A Month of Reconnection.

When I wrote my last post, I had made the declaration that I was going to seek out what makes me happy. And now that August has come to an end, I think I had a pretty high success rate overall. It ranged from little things such as seeing shows like Rock of Ages at the Venetian, to larger things like finally paying off my car once and for all.

But I wanted to go bigger. More meaningful. More personal, but with a twist of larger than life? And what better way to do the latter than meeting William Shatner?

KIickin' it with the Shat.

Kickin’ it with the Shat.

I’m not going to lie: I’ve wanted to meet William Shatner since I was a little kid, and while I have passed/missed the opportunity for years on end, I decided that this was going to be the year it was going to happen. So Jen and I went to the Star Trek Convention in Las Vegas, and to paraphrase that other Captain: We made it so.

As I was leaving, I told him that he was one of my heroes, which he took graciously enough. And that was true. The man has enjoyed an incredible career, and he’s still just cruising along and enjoying his life in his 80′s. I could only be as fortunate.

And in a bit of the random, we also met Will and Holly from Land of the Lost, and they too were just really nice people.

Guy, Jen, Will and Holly....

Guy, Jen, Will and Holly….

A few more days of waiting in between, and I was finally able to take a long overdue vacation and get the Hell out of Dodge. Or Vegas, in this case. Regardless, I had to escape town for a few days.

The drive over there was fraught with peril. while I can spin a good yarn with dramatic emphasis from time to time, the drive over to our first destination sucked. While still in New Mexico, we had to get the two front tires fixed as they were about to blow out. Upon hitting the state line, we hadn’t even driven in Texas for one physical minute when there were already five churches back to back, along with a sign claiming in huge letters how much they hate Obama. Welcome home indeed.

While that was more notable and amusing, the rest of the drive wasn’t. As long as I live, I shall never solely use phone GPS again to navigate cross-country. In an attempt to be “helpful”, it rerouted us every time we took a gas, food, or pee break, putting us on every possible backroad it could find. From New Mexico to Austin, Texas, we never hit one single highway. And the road itself were full of wandering deer that had no issue whatsoever stepping in front of your car. A few minutes later, a police officer pulled us over for having our brights on. As we sat and traded info., we collectively realized that GPS had added an extra four hours to our trip, thanks to these stupid back farm roads. He felt sorry for us as we explained what happened. Upon getting to Austin, we nearly lost our room as they have to have people check in at a certain time, and you guessed it: That was well over four hours ago. We told the same story, and he also felt sorry for us, giving us a room after all.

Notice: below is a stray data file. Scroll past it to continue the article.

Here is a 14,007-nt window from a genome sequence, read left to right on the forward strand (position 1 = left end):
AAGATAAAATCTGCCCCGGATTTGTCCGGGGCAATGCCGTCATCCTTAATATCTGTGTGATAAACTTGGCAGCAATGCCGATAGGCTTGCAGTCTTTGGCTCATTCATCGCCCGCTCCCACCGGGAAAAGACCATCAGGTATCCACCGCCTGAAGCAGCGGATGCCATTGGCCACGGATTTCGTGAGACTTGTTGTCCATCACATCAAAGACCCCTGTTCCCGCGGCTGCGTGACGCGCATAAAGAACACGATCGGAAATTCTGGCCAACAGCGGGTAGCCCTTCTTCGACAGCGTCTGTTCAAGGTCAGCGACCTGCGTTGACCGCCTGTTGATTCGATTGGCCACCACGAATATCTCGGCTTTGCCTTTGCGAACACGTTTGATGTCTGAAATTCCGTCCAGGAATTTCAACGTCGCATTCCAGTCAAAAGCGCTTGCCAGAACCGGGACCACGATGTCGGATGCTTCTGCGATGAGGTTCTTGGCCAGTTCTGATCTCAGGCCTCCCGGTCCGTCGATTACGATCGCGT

We crashed hard that night.

Austin itself was an interesting place. Among the many things we did, we visited the Cathedral of Junk:

Cathedral entrance.

Cathedral entrance.

This was a two-story Burning Man style structure made out of all kinds of trash, scrap metal, and assorted refuse… in someone’s backyard. You would never know it was there as you passed through the residential area, but expert sleuthing skills found the place, and it’s massive.

Other places of interest we found were the Salt Lick Ranch, with contestably the best barbecue I have ever eaten in my life.

A feast of meats.

A feast of meats.

Found the house of Lord British (aka Richard Garriott of Ultima fame):

Quest for the Avatar.

Quest for the Avatar.

The house has all kinds castle related things, from secret passages to observatories.

I also went on Austin’s Bat Cruise, where one bridge on Congress Street houses over a million bats that all fly out at dusk.

The Bat Signal.

The Bat Signal.

Batdance.

Batdance.

We went to 6th Street, once completed, than began to travel to New Orleans.

Bayou Country.

Bayou Country.

New Orleans is perhaps one of the most magical cities that I’ve visited in these United States. Unlike the manufactured feel of Vegas, everything feels real and alive here. The city itself is as old as it can be, founded on the stories of pirates, aristocrats, jazz, and voodoo, and it all blends perfectly here, from the neighborhoods to Bourbon Street.

The Magical City.

The Magical City.

And that goes for the food and the drink here as well. If you’re not eating, you’re drinking anything from coffee to hurricanes. Music is always playing somewhere. People are hustling. Some poor wretch is invariably in a corner somewhere for not handling his alcohol. But it makes for good times.